Many animals such as dogs, rabbits, mice, cats, and even ferrets and guinea pigs have contributed to incredible medical breakthroughs which have saved countless lives from these afflictions, and continue to help search for cures every day.  However, it is not just human lives that these animals are saving, animals have also greatly benefited from the research as well.

Dogs were instrumental in developing coronary artery bypass surgery and Taylor, a Doberman-German shepherd mix, was the first to receive open heart surgery to fix a rare congenital defect.  Now even more pets are undergoing the surgery to greatly improve their health and extend their lives.

With animal research breakthroughs, medical treatments are being developed right now to help save the lives of both people and animals, just like Taylor, who are struggling with chronic, severe illness.

Click here to read more about the role animals have played in improving the lives of millions of people afflicted with the five deadliest diseases in the world. Feel free to share this resource with your friends, family, colleagues, and on Facebook and Twitter.

Mouse Models Help Researchers Prepare for the Future of Space Travel

As if it was a scene taken straight out of a movie, the United States aims to put a man on Mars in the next two decades.  Mars, at its closest point, is 33.9 million miles away, and animal research is showing that the long trip to the Red Planet could have health implications for astronauts and space travelers.

Using mouse models, researchers have found that exposure to cosmic rays, which are abundant in space, could lead to something dubbed “space brain.”  Mice exposed to energetic, charged particles, similar to cosmic rays, developed conditions leading to mental impairment and dementia. They also showed decreased levels of “fear extinction,” the way in which the brain stifles traumatic associations. These decreased levels could make one more prone to anxiety which could become problematic on the three year trip to Mars.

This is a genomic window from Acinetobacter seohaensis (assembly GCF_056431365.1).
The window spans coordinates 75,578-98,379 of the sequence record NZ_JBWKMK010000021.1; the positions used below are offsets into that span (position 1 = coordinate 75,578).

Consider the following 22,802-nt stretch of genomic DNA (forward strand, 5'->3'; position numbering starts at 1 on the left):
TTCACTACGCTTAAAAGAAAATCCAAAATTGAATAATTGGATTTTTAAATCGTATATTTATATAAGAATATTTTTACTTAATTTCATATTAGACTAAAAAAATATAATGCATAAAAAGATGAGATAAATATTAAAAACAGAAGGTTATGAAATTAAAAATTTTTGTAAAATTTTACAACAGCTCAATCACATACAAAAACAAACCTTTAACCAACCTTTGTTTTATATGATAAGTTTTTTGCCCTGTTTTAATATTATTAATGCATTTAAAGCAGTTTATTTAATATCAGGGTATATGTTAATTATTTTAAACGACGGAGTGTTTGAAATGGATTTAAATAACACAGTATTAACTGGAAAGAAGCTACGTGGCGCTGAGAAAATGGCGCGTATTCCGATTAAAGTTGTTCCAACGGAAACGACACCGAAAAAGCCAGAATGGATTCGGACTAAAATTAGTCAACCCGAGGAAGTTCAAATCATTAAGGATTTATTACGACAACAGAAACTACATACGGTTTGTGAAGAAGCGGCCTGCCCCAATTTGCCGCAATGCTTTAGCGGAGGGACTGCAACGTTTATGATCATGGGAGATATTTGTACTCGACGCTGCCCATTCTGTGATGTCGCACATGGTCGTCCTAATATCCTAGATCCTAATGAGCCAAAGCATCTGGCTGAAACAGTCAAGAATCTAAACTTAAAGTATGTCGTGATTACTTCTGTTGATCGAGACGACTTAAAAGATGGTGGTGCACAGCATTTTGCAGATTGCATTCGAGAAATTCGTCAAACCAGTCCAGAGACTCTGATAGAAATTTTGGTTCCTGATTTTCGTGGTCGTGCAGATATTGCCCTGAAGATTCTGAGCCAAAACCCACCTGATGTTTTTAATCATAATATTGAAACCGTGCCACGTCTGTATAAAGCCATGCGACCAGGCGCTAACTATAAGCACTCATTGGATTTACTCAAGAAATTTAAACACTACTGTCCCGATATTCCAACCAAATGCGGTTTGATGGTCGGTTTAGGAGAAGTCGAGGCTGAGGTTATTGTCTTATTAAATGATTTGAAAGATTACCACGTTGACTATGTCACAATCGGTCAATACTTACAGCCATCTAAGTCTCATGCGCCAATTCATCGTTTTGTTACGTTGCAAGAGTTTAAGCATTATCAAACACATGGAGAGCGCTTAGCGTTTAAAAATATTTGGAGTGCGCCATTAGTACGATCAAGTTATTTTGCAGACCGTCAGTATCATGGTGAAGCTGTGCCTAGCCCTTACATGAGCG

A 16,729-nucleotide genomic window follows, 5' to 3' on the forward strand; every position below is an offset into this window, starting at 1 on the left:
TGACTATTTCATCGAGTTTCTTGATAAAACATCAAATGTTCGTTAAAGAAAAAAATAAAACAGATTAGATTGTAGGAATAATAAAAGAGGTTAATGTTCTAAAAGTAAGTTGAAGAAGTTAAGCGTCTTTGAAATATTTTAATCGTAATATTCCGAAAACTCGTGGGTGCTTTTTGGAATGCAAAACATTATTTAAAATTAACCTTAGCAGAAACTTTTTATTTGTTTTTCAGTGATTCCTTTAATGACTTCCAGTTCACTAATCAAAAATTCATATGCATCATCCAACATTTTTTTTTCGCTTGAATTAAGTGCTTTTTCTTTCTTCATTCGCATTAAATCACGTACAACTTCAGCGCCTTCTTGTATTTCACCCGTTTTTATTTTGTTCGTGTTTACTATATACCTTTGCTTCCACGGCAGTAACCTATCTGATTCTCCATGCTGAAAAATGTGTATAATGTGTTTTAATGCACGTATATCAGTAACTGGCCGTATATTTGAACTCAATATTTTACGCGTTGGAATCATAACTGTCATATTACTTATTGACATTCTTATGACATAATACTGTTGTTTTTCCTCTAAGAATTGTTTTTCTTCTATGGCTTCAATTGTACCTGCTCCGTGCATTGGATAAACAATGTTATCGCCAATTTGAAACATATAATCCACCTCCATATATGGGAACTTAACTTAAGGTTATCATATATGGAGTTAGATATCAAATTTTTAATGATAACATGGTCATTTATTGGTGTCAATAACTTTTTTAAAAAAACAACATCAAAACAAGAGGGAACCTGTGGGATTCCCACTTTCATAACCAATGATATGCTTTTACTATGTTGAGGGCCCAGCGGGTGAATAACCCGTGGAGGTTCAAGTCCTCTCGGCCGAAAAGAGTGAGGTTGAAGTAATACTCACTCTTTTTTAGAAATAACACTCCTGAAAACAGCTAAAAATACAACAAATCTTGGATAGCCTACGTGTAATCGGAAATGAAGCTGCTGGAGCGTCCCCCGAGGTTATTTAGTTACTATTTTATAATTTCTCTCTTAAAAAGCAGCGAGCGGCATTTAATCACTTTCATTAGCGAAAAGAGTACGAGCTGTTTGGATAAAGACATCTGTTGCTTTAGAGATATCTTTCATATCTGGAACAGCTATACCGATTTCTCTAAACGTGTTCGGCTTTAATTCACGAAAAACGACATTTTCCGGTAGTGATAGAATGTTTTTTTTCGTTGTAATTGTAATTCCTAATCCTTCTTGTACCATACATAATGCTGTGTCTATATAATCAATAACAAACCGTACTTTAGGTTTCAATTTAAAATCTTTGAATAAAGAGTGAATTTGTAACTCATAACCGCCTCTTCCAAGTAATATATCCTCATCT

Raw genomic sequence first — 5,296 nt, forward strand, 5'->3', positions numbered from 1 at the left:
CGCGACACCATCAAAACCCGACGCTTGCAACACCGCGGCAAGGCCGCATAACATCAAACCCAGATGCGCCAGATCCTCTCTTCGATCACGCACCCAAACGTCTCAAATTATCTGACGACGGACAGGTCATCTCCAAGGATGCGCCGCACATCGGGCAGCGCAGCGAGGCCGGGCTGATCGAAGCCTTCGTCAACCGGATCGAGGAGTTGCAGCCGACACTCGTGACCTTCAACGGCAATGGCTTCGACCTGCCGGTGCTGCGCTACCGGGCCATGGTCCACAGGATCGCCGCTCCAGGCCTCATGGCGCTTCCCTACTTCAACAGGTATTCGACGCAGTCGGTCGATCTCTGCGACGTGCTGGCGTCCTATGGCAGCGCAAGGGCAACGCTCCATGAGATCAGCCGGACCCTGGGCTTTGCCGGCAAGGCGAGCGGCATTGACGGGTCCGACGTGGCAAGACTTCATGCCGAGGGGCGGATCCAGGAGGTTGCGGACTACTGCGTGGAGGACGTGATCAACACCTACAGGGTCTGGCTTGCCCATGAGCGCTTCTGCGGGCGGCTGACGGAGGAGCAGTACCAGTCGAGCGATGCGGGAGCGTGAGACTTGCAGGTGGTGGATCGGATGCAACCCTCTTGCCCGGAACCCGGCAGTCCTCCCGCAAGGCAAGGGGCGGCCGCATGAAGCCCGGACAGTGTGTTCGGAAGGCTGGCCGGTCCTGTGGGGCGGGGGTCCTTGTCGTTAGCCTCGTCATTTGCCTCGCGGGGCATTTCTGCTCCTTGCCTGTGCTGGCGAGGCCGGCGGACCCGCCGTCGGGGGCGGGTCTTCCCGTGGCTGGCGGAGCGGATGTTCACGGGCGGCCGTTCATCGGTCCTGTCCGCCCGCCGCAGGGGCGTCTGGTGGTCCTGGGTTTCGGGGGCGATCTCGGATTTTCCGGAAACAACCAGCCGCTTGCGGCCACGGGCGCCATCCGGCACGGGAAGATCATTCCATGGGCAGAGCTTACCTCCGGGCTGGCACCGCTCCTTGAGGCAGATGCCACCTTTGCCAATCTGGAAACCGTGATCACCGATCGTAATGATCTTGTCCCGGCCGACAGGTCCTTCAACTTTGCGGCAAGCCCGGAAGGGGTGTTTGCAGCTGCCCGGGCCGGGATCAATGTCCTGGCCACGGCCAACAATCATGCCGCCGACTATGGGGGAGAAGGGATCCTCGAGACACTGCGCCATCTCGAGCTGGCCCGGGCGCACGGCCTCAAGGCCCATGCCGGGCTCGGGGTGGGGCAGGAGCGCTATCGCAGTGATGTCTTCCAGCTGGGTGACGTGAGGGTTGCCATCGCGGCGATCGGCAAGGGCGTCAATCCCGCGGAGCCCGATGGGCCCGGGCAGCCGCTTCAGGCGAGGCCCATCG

Without the use of animal models, it would become almost impossible to test the effects of space travel on astronauts’ bodies. Author of the study and professor of radiation oncology at the University of California, Charles Limoli, explains, “Exposure to these particles can lead to a range of potential central nervous system complications that can occur during and persist long after actual space travel – such as various performance decrements, memory deficits, anxiety, depression, and impaired decision-making.”  An astronaut’s job in space is so complicated that any decrease in performance can spell disaster for a whole mission.

Thankfully, with the use of animal models, it becomes easier to study the rigors of space travel.  While the results from these studies are only an approximation to the effects of space on humans, it is a vital first step towards further exploration of outer space and ensuring the safety of our intrepid astronauts.

To read about this study, please click here.

Sign-Up Today for NABR’s Rescheduled Webinar

Due to a major a Internet service outage in Washington, DC on Tuesday, NABR was forced to cancel Tuesday's previously scheduled webinar, Help Us Help You: Participating in the Public Policy ProcessWe sincerely apologize for any inconvenience. The webinar has now been rescheduled for Thursday, November 10 at 12:30 p.m. If you registered for the webinar before you must register again to attend. 

If you want to improve compliance while also fostering animal care, here's how you can help...